Years ago in a singles group I used to get weekly mail from real stunners. Every time I posed across a year or so I could expect somebody tracking our inputs to send a new invite. They were always new to the site with minimal profiles and no prior discussion links.

    But, if they are uncovered in Nigeria… then where are they from??? Scammers are potentially from everywhere… Aren’t they? They will scam you on any topic and in any situation so why only consider ‘the Nigerian scam’? It’s only one of a million you can leap into now… Isn’t it?

    A decade ago now in Bali outside the Hardrock Hotel in Kuta a delightful Asian woman I was passing in the street suddenly asked directions to somewhere. I responded with “I’m only a tourist. I have no idea. I’m going to Macdonnalds if you want to come and ask there?” Over a coffee she said she was off to have lunch with her sister and invited me.

    This put me into a scam with a 10cm pile of American $100 bills in front of me that I could win at blackjack next. All I had to do was go and empty my bank account and put my meagre money pile down beside it all.

    The scar faced card shark running it had already guaranteed I won the last 10 hands in a row. When I got out of there I fled to my hotel and she kept ringing me all trip to come finish our game.

    Interestingly, this lovely woman bonded with me enough to surreptitiously also try to warn me during the event but I was on to it anyway. I never walk alone in Bali now.

    For another example, a 13yo girl started talking with me very suggestively online. Turned out she had run away from home and was very interested in her first sexual encounter.

    I responded with she could be desperately hurt by what she was trying to achieve and we shared a few emails directing her toward safe circumstances now. Years later I saw a story on the cops running this scam. I had no idea and could have spent those years locked up for a simple wrong answer followed.

    Err, anybody want to meet my gorgeous 18yo sister?

  12. Tom says:

    Having spent time as a youth in Nigeria, I can usually recognize their peculiar parse. I have responded to many scammers, verbally chastising them for giving Nigeria(ns) a bad name. I include some personal/geographic details of my earlier residence there for some credibility. More often than not I’ll get a response confirming that they are Nigerian, where they grew up and some specifics that verify that they are,in fact Nigerian. With very little effort they could be ID d I can’t buy into the sophistication theory. They’re there for an easy buck, but enjoy being conversationally engaged

  13. Mark Gillard says:

    G’day from Australia,
    Even one of our top lawyers here claimed publically with tears and all, to have lost a couple of million $ to the Nigerian Scammers… to be honest I think he used it as an excuse to get around imprisonment for money laundering / theft…and most of the public felt bad for him and the powers that be, warned people to be careful again……Hey I forgot , I win about $20 million a day in loteries as well….from all corners of the globe. i am just saving the meails till they total a $ billion then will collect on them all at once! Howdy from Downunder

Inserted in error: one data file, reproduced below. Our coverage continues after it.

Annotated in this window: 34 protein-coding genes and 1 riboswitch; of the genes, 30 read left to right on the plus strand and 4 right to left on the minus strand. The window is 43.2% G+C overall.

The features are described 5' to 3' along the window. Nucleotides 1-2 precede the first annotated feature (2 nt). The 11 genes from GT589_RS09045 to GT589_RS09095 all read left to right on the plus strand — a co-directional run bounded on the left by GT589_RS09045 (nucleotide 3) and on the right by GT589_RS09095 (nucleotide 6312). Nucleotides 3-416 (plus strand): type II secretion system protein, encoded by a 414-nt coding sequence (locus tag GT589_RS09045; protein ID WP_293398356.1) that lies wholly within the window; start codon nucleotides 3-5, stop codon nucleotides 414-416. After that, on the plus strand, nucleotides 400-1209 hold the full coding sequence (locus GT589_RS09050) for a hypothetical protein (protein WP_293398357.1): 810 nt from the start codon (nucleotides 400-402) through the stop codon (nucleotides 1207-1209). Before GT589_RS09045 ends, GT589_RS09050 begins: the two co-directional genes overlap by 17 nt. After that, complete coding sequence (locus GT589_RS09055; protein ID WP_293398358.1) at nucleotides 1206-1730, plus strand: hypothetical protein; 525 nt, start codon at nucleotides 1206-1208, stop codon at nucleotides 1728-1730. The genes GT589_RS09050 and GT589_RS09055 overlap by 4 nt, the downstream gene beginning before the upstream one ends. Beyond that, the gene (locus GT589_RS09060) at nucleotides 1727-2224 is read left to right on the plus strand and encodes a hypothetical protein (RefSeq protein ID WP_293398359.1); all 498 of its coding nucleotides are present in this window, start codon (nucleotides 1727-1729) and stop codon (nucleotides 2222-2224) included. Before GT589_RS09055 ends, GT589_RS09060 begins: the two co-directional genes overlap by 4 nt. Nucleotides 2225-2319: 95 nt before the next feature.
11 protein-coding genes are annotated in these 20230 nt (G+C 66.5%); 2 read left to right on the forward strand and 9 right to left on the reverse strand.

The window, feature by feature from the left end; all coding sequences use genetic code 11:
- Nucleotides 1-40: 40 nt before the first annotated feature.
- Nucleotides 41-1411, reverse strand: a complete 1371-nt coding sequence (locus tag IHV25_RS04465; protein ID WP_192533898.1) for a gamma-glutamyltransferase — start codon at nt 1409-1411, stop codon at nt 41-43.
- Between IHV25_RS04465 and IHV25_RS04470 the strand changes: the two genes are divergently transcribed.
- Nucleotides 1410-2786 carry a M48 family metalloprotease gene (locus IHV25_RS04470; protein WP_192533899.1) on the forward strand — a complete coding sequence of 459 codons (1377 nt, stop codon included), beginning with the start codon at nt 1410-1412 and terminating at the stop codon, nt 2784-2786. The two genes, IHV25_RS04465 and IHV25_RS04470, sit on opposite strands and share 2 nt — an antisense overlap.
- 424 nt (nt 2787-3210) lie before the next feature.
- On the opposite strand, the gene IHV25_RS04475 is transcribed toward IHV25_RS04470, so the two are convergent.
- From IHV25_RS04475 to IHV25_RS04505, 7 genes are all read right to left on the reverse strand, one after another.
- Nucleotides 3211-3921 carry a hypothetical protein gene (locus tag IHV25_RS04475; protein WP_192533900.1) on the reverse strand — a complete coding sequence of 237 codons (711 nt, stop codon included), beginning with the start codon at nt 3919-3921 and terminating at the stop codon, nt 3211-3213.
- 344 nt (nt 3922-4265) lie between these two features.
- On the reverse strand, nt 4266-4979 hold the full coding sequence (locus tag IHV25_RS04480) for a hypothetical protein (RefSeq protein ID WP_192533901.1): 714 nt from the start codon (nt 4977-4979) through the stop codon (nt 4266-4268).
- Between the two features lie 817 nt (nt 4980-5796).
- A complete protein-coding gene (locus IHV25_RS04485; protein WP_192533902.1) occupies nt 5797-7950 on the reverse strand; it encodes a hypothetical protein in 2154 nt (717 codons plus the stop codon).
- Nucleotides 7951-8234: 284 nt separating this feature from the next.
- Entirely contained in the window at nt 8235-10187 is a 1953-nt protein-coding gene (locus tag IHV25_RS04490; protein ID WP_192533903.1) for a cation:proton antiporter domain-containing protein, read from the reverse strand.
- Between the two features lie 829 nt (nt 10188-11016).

14. David says:

    The distracting crudeness of the message tends to put people off guard. I got taken in by a craigslist scam when I went looking for a place to live in San Diego. Somehow I wasn’t able to connect the highlighted craigslist warning to only deal with local people with the guy who claimed to have moved from San Diego to London leaving behind his nice two bedroom house to be sold by the realtor. It wasn’t selling and he wanted to rent it, or so his story went. In actuality he got the address of the house from an online real estate listing and listed it on craigslist for rent as if he was the owner.

    Since I had no idea that type of scam was taking place, the warning to only deal with local people went over my head. The details of the scam made the guy seem not very adept. He wanted me to use Western Union “because he didn’t yet have a bank account in England.” That made me question why he didn’t keep his US bank account until he got a new one but it still didn’t register that I wasn’t dealing with an ordinary Joe Blow from the ‘States who fumbles around financially every once in a while.

    If the e-mails had seemed smoother and more practiced I think I might have caught on quicker to what was going on. Fortunately he only managed to get one payment out of me. Thanks to someone who was alert at Bank of America I got suspicious before sending a second payment.

    The real crime is that when I reported it to the local police they didn’t even bother to forward the complaint on to London. I reported it to the FBI as I was told to do, but I’m pretty sure he’s still out there because the police simply don’t care what happens to their citizens any more. Out of their jurisdiction? You might as well have a license to commit crime.

    It’s also criminal that Western Union is still in business with the stupid, non-existent security they have in place. They don’t even ask for the address of the person they’re supposed to give the money to. I never used Western Union before and I never will again. Use paypal or something else folks. There’s a reason the scammers insist upon using Western Union.